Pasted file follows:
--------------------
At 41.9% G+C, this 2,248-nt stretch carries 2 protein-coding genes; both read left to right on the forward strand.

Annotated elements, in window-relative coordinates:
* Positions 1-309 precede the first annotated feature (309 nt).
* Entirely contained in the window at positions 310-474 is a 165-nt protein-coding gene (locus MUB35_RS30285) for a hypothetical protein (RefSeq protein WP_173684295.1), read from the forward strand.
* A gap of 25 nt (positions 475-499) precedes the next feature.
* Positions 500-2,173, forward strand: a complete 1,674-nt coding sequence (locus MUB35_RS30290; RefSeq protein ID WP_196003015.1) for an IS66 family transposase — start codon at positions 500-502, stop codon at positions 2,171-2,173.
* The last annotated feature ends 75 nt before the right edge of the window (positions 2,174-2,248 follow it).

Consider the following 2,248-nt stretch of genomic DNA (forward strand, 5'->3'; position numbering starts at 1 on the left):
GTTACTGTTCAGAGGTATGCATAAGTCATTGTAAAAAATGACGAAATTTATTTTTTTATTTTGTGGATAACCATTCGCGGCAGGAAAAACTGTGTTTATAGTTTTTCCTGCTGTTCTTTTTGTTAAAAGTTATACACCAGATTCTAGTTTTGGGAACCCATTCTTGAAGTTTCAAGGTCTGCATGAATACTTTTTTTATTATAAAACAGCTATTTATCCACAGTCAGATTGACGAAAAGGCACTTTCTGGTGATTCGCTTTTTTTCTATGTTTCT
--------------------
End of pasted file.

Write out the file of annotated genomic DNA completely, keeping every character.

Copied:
At 41.9% G+C, this 2,248-nt stretch carries 2 protein-coding genes; both read left to right on the forward strand.

Annotated elements, in window-relative coordinates:
* Positions 1-309 precede the first annotated feature (309 nt).
* Entirely contained in the window at positions 310-474 is a 165-nt protein-coding gene (locus MUB35_RS30285) for a hypothetical protein (RefSeq protein WP_173684295.1), read from the forward strand.
* A gap of 25 nt (positions 475-499) precedes the next feature.
* Positions 500-2,173, forward strand: a complete 1,674-nt coding sequence (locus MUB35_RS30290; RefSeq protein ID WP_196003015.1) for an IS66 family transposase — start codon at positions 500-502, stop codon at positions 2,171-2,173.
* The last annotated feature ends 75 nt before the right edge of the window (positions 2,174-2,248 follow it).

Consider the following 2,248-nt stretch of genomic DNA (forward strand, 5'->3'; position numbering starts at 1 on the left):
GTTACTGTTCAGAGGTATGCATAAGTCATTGTAAAAAATGACGAAATTTATTTTTTTATTTTGTGGATAACCATTCGCGGCAGGAAAAACTGTGTTTATAGTTTTTCCTGCTGTTCTTTTTGTTAAAAGTTATACACCAGATTCTAGTTTTGGGAACCCATTCTTGAAGTTTCAAGGTCTGCATGAATACTTTTTTTATTATAAAACAGCTATTTATCCACAGTCAGATTGACGAAAAGGCACTTTCTGGTGATTCGCTTTTTTTCTATGTTTCT